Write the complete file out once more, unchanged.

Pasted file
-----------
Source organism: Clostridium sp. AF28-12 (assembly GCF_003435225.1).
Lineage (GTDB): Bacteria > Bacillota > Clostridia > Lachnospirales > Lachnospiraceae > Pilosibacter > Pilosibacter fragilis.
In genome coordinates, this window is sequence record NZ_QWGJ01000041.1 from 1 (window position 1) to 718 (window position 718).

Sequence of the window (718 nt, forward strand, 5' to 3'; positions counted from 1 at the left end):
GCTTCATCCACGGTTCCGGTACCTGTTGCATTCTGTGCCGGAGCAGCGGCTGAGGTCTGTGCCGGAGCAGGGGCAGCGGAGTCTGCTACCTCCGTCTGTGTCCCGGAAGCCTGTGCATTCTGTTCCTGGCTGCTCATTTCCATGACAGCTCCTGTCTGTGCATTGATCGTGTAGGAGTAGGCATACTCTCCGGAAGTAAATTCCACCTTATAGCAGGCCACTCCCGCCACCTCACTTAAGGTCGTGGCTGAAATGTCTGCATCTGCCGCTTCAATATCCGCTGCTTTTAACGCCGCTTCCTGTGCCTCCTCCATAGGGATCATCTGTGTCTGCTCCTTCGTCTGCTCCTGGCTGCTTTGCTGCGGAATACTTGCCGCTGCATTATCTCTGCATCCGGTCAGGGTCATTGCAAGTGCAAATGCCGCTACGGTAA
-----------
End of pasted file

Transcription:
Source organism: Clostridium sp. AF28-12 (assembly GCF_003435225.1).
Lineage (GTDB): Bacteria > Bacillota > Clostridia > Lachnospirales > Lachnospiraceae > Pilosibacter > Pilosibacter fragilis.
In genome coordinates, this window is sequence record NZ_QWGJ01000041.1 from 1 (window position 1) to 718 (window position 718).

Sequence of the window (718 nt, forward strand, 5' to 3'; positions counted from 1 at the left end):
GCTTCATCCACGGTTCCGGTACCTGTTGCATTCTGTGCCGGAGCAGCGGCTGAGGTCTGTGCCGGAGCAGGGGCAGCGGAGTCTGCTACCTCCGTCTGTGTCCCGGAAGCCTGTGCATTCTGTTCCTGGCTGCTCATTTCCATGACAGCTCCTGTCTGTGCATTGATCGTGTAGGAGTAGGCATACTCTCCGGAAGTAAATTCCACCTTATAGCAGGCCACTCCCGCCACCTCACTTAAGGTCGTGGCTGAAATGTCTGCATCTGCCGCTTCAATATCCGCTGCTTTTAACGCCGCTTCCTGTGCCTCCTCCATAGGGATCATCTGTGTCTGCTCCTTCGTCTGCTCCTGGCTGCTTTGCTGCGGAATACTTGCCGCTGCATTATCTCTGCATCCGGTCAGGGTCATTGCAAGTGCAAATGCCGCTACGGTAA